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Pie doughs are usually either flaky or mealy. Mealy dough is more compact and crisper, while flaky dough is, well, flakier. Both are tender. Mealy crusts are preferred for wet fillings, especially if you're going to fill the pie without partially baking the crust beforehand (blind baking). For mealy crusts, mix the fat longer so that the mixture looks like a course cornmeal before the liquid is added.
Flaky crusts can be used for wet fillings, but should be blind baked first. If you're doing a cream pie, bake the crust first then coat it with chocolate or cocoa butter to help prevent sogginess. You get flakiness by mixing the fat for less time, leaving it in bigger chunks. This creates layers of fat when the dough is rolled out, and a flaky texture in the finished product. Just keep in mind that this type of dough needs a little more hydration.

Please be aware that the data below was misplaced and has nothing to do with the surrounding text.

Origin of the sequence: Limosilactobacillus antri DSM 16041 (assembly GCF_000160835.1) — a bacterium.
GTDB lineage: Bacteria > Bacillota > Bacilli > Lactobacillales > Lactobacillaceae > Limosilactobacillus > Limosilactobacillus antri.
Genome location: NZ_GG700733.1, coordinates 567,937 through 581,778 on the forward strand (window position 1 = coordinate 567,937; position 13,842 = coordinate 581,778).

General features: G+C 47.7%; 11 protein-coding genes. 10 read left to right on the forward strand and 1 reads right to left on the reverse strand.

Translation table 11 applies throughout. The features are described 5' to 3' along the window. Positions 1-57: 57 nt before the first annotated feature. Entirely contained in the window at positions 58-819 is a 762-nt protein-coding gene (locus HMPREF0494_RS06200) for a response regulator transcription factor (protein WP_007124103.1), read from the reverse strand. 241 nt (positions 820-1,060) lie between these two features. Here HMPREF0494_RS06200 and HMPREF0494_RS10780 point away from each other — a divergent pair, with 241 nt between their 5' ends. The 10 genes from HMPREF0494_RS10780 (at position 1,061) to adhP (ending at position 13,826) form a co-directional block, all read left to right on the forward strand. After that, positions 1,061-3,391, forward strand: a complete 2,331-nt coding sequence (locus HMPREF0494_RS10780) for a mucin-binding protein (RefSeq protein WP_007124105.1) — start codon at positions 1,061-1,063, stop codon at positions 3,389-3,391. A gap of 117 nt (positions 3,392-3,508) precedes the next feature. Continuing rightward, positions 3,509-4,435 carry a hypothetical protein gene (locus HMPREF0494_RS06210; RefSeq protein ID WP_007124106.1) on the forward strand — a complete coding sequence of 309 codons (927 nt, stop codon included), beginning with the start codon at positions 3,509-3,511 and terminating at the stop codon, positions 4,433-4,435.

15oz pastry (or all purpose flour)
.75 oz sugar
1.5 tsp salt
11 oz butter, cold and cut into cubes/chunks
4.5 oz cold water
Mix the flour, sugar and salt to evenly distribute everything. Cut in the cold butter with a fork, your finger, a pastry knife or the paddle attachment on a mixer. mix until you get the desired size chunks of butter. Add the cold water just until incorporated. Rest the dough in the fridge for at least four hours to allow for proper hydration of the flour. Then you can roll out as usual.
Filed under: Methods
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